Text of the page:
Looking for answers and justice in Kettleman City

Kettleman City, California, is one of the place names that most experts in environmental justice recognize right away, along with Chester, PA, Cancer Alley in Louisiana, and the Niger Delta. Kettleman City has been been a conflict location between the local, deeply impoverished Latino community, the county, the state and the EPA for over a decade now. Kettleman City is the location of the largest toxic waste dump in the state of California–and it’s not just a relative measure. By any measure of volume and toxicity, this is one of the largest facilities in the US.

There are 1,500 residents in Kettleman City, and the conflict has moved back to the public eye after going quiet largely because the community has identified a clustering of birth defects and they are getting traction for their claims under Obama’s EPA. It’s about time. The LA Times has run many stories on the conflict, which I have collected here:

Infant deaths, cleft palates raise concern about toxic landfill in San Joaquin Valley | L.A. NOW | Los Angeles Times

Kettleman City asks: Why so many birth defects? – latimes.com

EPA to review oversight of toxic waste | Greenspace | Los Angeles Times

Schwarzenegger orders state to investigate birth defects in Kettleman City – latimes.com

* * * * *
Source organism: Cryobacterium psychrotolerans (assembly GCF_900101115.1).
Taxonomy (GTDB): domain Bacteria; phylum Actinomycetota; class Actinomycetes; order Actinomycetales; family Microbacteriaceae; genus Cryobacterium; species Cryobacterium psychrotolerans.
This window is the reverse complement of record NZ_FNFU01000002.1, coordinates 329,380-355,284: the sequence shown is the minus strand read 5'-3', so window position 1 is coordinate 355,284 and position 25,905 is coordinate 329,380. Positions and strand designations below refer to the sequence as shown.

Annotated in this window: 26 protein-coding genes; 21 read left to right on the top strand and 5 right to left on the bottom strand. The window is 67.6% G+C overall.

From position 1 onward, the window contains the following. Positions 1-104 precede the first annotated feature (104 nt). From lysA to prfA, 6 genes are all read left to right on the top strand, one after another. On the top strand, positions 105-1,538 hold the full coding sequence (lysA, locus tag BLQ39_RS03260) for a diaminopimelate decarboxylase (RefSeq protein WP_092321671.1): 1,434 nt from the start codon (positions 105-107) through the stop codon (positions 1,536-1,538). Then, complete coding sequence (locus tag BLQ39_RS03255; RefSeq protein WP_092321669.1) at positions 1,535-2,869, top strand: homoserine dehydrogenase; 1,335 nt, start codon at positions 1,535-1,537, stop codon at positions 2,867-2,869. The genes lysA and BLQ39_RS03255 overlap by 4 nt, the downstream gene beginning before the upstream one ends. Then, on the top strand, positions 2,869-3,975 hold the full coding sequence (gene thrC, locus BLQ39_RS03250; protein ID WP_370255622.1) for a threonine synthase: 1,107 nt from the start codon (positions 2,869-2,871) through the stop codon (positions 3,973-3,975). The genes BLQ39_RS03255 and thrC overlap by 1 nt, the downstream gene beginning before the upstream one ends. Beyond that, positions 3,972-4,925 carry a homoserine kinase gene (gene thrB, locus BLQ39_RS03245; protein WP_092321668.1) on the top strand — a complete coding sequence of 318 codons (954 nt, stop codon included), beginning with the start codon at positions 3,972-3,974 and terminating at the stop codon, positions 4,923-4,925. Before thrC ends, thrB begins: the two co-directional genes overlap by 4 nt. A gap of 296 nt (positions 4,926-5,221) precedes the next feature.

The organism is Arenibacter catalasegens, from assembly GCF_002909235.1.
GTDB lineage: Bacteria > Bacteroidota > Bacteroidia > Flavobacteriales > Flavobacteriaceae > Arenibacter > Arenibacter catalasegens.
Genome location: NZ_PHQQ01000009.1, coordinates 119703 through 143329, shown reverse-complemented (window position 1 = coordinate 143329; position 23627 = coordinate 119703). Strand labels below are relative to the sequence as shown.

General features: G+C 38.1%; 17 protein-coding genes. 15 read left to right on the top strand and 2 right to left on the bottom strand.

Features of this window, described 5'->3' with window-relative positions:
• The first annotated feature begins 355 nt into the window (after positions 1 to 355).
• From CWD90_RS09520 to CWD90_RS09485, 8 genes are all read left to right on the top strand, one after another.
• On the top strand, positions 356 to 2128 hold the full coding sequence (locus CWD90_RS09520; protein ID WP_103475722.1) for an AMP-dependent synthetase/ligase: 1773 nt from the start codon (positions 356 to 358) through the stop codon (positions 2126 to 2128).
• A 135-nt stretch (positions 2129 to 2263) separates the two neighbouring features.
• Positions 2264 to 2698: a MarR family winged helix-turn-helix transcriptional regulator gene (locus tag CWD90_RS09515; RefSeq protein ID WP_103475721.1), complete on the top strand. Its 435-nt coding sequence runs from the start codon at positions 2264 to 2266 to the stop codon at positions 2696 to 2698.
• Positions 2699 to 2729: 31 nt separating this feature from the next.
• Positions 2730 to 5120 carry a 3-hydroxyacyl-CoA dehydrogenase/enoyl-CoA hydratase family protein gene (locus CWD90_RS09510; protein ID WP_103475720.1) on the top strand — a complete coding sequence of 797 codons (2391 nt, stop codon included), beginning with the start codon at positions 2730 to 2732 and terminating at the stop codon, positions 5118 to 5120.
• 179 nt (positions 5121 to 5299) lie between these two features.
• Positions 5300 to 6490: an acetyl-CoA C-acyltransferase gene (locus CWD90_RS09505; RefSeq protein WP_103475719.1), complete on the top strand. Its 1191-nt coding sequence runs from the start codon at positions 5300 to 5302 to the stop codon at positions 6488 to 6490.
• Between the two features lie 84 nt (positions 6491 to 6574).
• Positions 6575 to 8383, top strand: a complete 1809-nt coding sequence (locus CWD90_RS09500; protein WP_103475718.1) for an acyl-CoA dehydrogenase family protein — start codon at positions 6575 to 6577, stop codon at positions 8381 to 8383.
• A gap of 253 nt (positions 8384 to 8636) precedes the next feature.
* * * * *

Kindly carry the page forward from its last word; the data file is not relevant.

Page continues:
Kettleman City birth defects: Schwarzenegger steps in | Greenspace | Los Angeles Times

On another sad note, when I was collecting these articles, I saw that rights attorney Luke Cole had been killed far too young in a car crash. Cole was one of the attorneys that helped put the Kettleman City case on the national environmental justice agenda. His obituary is here:

Luke Cole dies at 46; leading practitioner of environmental law – latimes.com

I was pretty pointed in my review in JPAM of the book that Cole co-authored about the original environmental justice conflict in Kettleman City, largely because the authors allowed their personal dislike of EPA staffers to color their writing. They missed an opportunity to write about the institutional issues that really prevented justice from being served here and instead allowed readers to go forward with the impression–all to comforting to American readers–that government employees are lazy and inept and politicians are sleazy and that’s why the residents of Kettleman City were gaining no traction. They failed to describe how the law really is stacked against communities here–property rights are established, environmental rights are not, and the knowledge burdens are prohibitively high to overcome.

Here, I suspect it will be difficult for the community to win on this, but they do have some tenacious activities. Nobody knows what causes cleft palates; we do know it’s one of the more common birth defects, and it does have a higher incidence in Asian and Latino families. This means that the environmental causes get harder to locate because it is not established that Asian communities are disproportionately located near chemical stressors, though it has been established in California for Latino families.